|Performers include: Angelique Kidjo, Carlos Santana, Zulya, Beatriz Pichi Malen, Claudia Martinez, Letterstick Band, Fortuna, Sibongile Khumalo, Erick Manana, The Sanshin Cafe Orchestra, Virginia Rosa, Teresa Doyle, Tanja Solnik, Lynn Morrison.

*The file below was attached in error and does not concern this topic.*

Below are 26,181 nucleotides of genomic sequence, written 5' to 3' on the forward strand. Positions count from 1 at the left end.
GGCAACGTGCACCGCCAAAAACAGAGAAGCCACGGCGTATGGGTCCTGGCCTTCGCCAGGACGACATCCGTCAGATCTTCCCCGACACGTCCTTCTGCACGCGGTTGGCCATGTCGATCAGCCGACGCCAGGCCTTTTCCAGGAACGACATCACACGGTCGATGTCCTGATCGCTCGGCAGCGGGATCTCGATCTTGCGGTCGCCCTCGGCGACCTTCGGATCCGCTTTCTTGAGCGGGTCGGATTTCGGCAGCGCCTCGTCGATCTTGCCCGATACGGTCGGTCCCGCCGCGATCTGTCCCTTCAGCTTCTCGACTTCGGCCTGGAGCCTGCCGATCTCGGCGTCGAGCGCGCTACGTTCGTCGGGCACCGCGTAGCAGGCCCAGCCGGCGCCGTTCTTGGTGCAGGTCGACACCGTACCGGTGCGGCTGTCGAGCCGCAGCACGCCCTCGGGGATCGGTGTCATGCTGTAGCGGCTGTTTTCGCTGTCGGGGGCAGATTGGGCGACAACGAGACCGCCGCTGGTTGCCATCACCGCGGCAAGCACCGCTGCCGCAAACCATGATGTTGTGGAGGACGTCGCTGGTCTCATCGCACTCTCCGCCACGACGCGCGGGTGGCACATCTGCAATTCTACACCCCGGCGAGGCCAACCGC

|Putumayo's Dreamland - World Lullabies & Soothing Songs gathers a baker's dozen of diverse but restful songs aimed at -- but not restricted to -- children. The collection takes care to represent as many countries and continents as possible, and likewise presents its liner notes in four different languages (English, Spanish, French, and Dutch) and offers phonetic pronunciations of the artists' names and song titles. However, the eclecticism and egalitarianism of the album feel anything but forced, as calming but beautifully distinct songs such as Ang?lique Kidjo & Carlos Santana's West African-inspired "Na?ma," a lullaby written for and named after Kidjo's daughter, and Eric Manana's ode to his mother and his homeland of Madagascar, "Ny Fitiaavako An'I Mama," flow into each other. At other times the album makes unique cultural and musical contrasts, putting Teresa Doyle's wintry "A Lullabye," a traditional Scottish-Canadian song, next to the considerably warmer and softer "Thula Mama" by Sowetan vocalist Sibongile Khumalo. Not surprisingly, the Brazilian lullabies -- Virginia Rosa's "L Vai Algu?m" and Fortuna's "Durme Durme" (which also reflects her Sephardic heritage) -- are among the most elegant on the collection; the Sanshin Cafe Orchestra's playful lullaby from Okinawa, Japan, "Cradle Song," is possibly the most creative, musically speaking. All of the songs on the album are so lovely and so invested with the artists' heritage that it's somewhat surprising that most of these songs were culled from other albums instead of being recorded for this project. Lynn Morrison's Scottish lullaby "Cradle Spell of Dunvegan" is a song she learned to sing her son to sleep, and tells the story of a man who marries a fairy and has a son with her; the fairy disappears, but returns when she hears the child crying in the night and soothes him. Tanja Solnik's Jewish lullaby "Numi Numi," Beatriz Pichi Malen's Argentinian "Canci¢n Para Dormir a un Ni¤o," and Zulya's Russian "Lullaby" have a similar bittersweet beauty, while Claudia Martinez's "Arriba del Cielo" and the Letterstick Band's aboriginal Australian lullaby "Yi-Rrana" are more on the cute and charming side. Along with offering many different ways to go to sleep, Dreamland - World Lullabies & Soothing Songs is a fascinating, educational collection of music for music fans old and young alike. ~ Heather Phares